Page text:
Wisconsin Frac Sand Producers Facing Increased Competition From Texas In 2018

Latest Reports Suggest 23 New Texas Sand Mines Planned

frac sand piles
MPCA Photos (CC-BY-NC)

Wisconsin Frac Sand producers are expected to face increasing competition from Texas frac sand mines in 2018. But some energy producers are still willing to pay more for the Badger State’s high-quality sand.

Recent reports from mining industry publications suggest as many as 23 new frac sand mines are being developed in west Texas this year. The sand boom is happening in what’s called the Permian Basin, where most of the nation’s oil is extracted. Samir Nangia is an oilfield services expert for analytics firm IHS. He said Texas sand is easy to mine because it’s located in dunes and not locked up in sandstone deposits like in Wisconsin.

“You wash it, you dry it, you put it on a truck and you send it where it needs to go,” said Nangia. “You don’t need a rail load out terminal, you don’t need to do any blasting, you don’t need to do any heavy moving, and then on top of that you only need to truck it like 50 miles to 75 miles.”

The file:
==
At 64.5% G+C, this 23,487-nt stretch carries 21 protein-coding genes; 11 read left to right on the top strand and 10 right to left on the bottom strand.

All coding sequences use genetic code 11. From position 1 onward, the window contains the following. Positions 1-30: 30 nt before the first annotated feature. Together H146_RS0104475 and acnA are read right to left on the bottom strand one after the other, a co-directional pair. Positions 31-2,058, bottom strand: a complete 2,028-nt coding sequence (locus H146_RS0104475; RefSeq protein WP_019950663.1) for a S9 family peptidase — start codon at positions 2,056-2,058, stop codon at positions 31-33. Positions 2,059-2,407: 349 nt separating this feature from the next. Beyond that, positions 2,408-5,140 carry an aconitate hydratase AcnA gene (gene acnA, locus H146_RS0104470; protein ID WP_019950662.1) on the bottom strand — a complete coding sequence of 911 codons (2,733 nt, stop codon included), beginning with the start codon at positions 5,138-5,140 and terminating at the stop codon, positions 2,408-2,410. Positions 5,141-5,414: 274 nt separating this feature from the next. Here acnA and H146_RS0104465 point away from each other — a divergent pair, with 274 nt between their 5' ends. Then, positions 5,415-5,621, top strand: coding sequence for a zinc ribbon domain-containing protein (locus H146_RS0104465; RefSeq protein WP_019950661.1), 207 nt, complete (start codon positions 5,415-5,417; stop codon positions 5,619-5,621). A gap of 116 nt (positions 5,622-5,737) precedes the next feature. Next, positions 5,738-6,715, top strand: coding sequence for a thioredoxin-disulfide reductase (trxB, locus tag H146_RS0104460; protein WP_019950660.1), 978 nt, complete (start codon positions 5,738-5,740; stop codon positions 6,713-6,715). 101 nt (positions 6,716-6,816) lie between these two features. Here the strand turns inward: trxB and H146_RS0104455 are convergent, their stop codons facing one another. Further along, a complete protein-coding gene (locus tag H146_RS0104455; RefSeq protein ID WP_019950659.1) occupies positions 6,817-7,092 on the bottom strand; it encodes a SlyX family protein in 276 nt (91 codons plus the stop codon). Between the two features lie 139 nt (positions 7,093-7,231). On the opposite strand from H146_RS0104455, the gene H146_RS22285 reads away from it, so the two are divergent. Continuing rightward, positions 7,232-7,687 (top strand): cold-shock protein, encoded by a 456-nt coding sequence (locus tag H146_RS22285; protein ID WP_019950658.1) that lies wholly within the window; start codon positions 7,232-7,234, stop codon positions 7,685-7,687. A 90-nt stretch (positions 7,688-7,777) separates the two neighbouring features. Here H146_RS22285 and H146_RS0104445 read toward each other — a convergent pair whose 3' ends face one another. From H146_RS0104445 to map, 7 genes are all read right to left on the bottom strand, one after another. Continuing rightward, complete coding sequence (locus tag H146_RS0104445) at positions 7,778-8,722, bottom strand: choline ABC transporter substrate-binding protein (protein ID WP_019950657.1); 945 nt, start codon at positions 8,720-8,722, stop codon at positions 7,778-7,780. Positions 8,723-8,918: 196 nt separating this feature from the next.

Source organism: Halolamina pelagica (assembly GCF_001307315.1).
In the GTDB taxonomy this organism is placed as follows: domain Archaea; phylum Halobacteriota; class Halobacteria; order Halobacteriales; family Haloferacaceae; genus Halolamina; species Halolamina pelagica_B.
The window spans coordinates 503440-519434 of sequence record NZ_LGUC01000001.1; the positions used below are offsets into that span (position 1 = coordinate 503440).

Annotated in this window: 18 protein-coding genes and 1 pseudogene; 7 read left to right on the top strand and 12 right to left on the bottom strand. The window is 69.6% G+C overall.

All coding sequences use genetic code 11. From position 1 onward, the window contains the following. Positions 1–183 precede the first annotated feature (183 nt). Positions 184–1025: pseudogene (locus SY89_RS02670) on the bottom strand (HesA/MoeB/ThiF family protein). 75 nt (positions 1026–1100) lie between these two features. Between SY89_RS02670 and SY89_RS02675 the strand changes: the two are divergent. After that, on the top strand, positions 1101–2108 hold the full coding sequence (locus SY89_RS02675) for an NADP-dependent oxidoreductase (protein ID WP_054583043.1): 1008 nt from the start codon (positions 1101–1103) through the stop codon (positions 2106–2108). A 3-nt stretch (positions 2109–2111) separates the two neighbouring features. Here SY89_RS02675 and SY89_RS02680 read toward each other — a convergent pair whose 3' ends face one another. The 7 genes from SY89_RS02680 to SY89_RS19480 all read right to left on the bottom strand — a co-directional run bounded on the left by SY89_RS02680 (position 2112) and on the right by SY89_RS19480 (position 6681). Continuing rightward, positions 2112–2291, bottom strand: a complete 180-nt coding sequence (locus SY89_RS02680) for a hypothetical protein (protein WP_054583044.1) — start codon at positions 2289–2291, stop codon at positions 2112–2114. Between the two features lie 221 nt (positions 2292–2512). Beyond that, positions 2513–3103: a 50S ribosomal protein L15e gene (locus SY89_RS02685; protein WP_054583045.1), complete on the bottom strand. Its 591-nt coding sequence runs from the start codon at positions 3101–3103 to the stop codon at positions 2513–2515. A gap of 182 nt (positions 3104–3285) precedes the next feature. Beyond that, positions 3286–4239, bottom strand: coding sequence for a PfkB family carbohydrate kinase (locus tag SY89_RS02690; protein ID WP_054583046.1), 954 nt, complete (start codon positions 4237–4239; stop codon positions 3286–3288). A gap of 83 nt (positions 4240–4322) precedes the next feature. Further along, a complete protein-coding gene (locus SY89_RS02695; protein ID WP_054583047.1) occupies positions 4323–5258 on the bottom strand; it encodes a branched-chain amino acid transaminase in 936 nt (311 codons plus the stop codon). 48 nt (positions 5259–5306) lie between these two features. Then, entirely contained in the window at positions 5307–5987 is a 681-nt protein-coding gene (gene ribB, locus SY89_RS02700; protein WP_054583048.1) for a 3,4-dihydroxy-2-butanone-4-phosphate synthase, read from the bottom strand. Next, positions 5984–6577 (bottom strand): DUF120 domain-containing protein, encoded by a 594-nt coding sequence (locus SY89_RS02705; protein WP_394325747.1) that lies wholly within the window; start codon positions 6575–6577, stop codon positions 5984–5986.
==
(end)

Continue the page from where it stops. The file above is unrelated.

Stay informed on the latest news

Sign up for WPR’s email newsletter.

This field is for validation purposes and should be left unchanged.

Nangia said that drives down prices which is very attractive to oil drilling companies in Texas.

“The costs are really low of producing this sand and of course they’re putting up too many mines, which basically means that they could sell that sand for as little as $30 a ton,” said Nangia.

For comparison, Nangia said it costs as much as $60 a ton just to ship from Wisconsin to Texas by rail.

“These Permian mines are going to take market share away from the Midwest mines but what is also true is that they cannot take away 100 percent of the market share,” said Nangia. “If I had to cap it, I would cap it at 50 percent.”

Nangia said that’s because many energy companies still prize Wisconsin sand for its strength, which allows them to drill deeper and keep oil wells producing longer. Also he said companies are mixing it with the cheaper Texas-sourced sand when hydraulically fracturing oil rich shale deposits.